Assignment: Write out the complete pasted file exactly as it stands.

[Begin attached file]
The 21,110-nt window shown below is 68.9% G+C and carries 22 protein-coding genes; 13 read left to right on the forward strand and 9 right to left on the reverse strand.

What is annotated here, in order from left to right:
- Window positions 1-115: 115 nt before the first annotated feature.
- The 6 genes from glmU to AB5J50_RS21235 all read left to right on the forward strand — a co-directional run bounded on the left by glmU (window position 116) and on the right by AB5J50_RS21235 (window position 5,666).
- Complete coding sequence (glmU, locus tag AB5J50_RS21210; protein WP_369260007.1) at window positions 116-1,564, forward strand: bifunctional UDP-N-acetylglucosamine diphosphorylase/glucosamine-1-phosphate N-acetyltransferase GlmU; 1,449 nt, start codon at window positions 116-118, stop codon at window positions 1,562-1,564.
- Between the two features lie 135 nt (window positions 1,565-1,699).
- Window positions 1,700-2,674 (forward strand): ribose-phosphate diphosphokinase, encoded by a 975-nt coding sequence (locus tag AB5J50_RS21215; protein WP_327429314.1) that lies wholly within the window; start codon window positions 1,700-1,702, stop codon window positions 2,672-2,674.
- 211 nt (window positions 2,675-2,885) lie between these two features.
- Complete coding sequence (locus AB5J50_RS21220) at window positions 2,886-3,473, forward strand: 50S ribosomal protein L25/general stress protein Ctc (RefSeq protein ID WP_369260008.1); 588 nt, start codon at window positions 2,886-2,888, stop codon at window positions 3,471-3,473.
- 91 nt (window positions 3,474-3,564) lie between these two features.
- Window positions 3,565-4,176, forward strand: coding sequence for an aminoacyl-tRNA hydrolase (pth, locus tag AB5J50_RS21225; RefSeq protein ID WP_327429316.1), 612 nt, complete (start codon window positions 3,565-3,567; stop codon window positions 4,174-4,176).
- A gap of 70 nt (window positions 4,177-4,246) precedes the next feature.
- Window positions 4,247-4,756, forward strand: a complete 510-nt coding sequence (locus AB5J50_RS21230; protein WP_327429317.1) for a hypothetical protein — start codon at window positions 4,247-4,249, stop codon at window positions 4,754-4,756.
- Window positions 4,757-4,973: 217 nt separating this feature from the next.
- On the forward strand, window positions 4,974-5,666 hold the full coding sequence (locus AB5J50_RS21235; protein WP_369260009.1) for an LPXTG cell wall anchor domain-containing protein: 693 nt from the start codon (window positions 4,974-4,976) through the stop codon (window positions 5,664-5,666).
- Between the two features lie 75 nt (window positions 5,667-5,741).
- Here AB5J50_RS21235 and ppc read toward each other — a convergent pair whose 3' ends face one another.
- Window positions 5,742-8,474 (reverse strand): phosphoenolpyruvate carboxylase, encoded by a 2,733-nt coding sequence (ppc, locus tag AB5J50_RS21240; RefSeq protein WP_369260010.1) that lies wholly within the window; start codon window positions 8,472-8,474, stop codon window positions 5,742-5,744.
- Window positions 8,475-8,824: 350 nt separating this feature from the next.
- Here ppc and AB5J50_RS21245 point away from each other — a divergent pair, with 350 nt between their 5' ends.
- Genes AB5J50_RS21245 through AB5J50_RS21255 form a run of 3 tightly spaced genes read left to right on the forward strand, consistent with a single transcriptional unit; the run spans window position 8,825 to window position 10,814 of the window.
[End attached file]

The 21,110-nt window shown below is 68.9% G+C and carries 22 protein-coding genes; 13 read left to right on the forward strand and 9 right to left on the reverse strand.

What is annotated here, in order from left to right:
- Window positions 1-115: 115 nt before the first annotated feature.
- The 6 genes from glmU to AB5J50_RS21235 all read left to right on the forward strand — a co-directional run bounded on the left by glmU (window position 116) and on the right by AB5J50_RS21235 (window position 5,666).
- Complete coding sequence (glmU, locus tag AB5J50_RS21210; protein WP_369260007.1) at window positions 116-1,564, forward strand: bifunctional UDP-N-acetylglucosamine diphosphorylase/glucosamine-1-phosphate N-acetyltransferase GlmU; 1,449 nt, start codon at window positions 116-118, stop codon at window positions 1,562-1,564.
- Between the two features lie 135 nt (window positions 1,565-1,699).
- Window positions 1,700-2,674 (forward strand): ribose-phosphate diphosphokinase, encoded by a 975-nt coding sequence (locus tag AB5J50_RS21215; protein WP_327429314.1) that lies wholly within the window; start codon window positions 1,700-1,702, stop codon window positions 2,672-2,674.
- 211 nt (window positions 2,675-2,885) lie between these two features.
- Complete coding sequence (locus AB5J50_RS21220) at window positions 2,886-3,473, forward strand: 50S ribosomal protein L25/general stress protein Ctc (RefSeq protein ID WP_369260008.1); 588 nt, start codon at window positions 2,886-2,888, stop codon at window positions 3,471-3,473.
- 91 nt (window positions 3,474-3,564) lie between these two features.
- Window positions 3,565-4,176, forward strand: coding sequence for an aminoacyl-tRNA hydrolase (pth, locus tag AB5J50_RS21225; RefSeq protein ID WP_327429316.1), 612 nt, complete (start codon window positions 3,565-3,567; stop codon window positions 4,174-4,176).
- A gap of 70 nt (window positions 4,177-4,246) precedes the next feature.
- Window positions 4,247-4,756, forward strand: a complete 510-nt coding sequence (locus AB5J50_RS21230; protein WP_327429317.1) for a hypothetical protein — start codon at window positions 4,247-4,249, stop codon at window positions 4,754-4,756.
- Window positions 4,757-4,973: 217 nt separating this feature from the next.
- On the forward strand, window positions 4,974-5,666 hold the full coding sequence (locus AB5J50_RS21235; protein WP_369260009.1) for an LPXTG cell wall anchor domain-containing protein: 693 nt from the start codon (window positions 4,974-4,976) through the stop codon (window positions 5,664-5,666).
- Between the two features lie 75 nt (window positions 5,667-5,741).
- Here AB5J50_RS21235 and ppc read toward each other — a convergent pair whose 3' ends face one another.
- Window positions 5,742-8,474 (reverse strand): phosphoenolpyruvate carboxylase, encoded by a 2,733-nt coding sequence (ppc, locus tag AB5J50_RS21240; RefSeq protein WP_369260010.1) that lies wholly within the window; start codon window positions 8,472-8,474, stop codon window positions 5,742-5,744.
- Window positions 8,475-8,824: 350 nt separating this feature from the next.
- Here ppc and AB5J50_RS21245 point away from each other — a divergent pair, with 350 nt between their 5' ends.
- Genes AB5J50_RS21245 through AB5J50_RS21255 form a run of 3 tightly spaced genes read left to right on the forward strand, consistent with a single transcriptional unit; the run spans window position 8,825 to window position 10,814 of the window.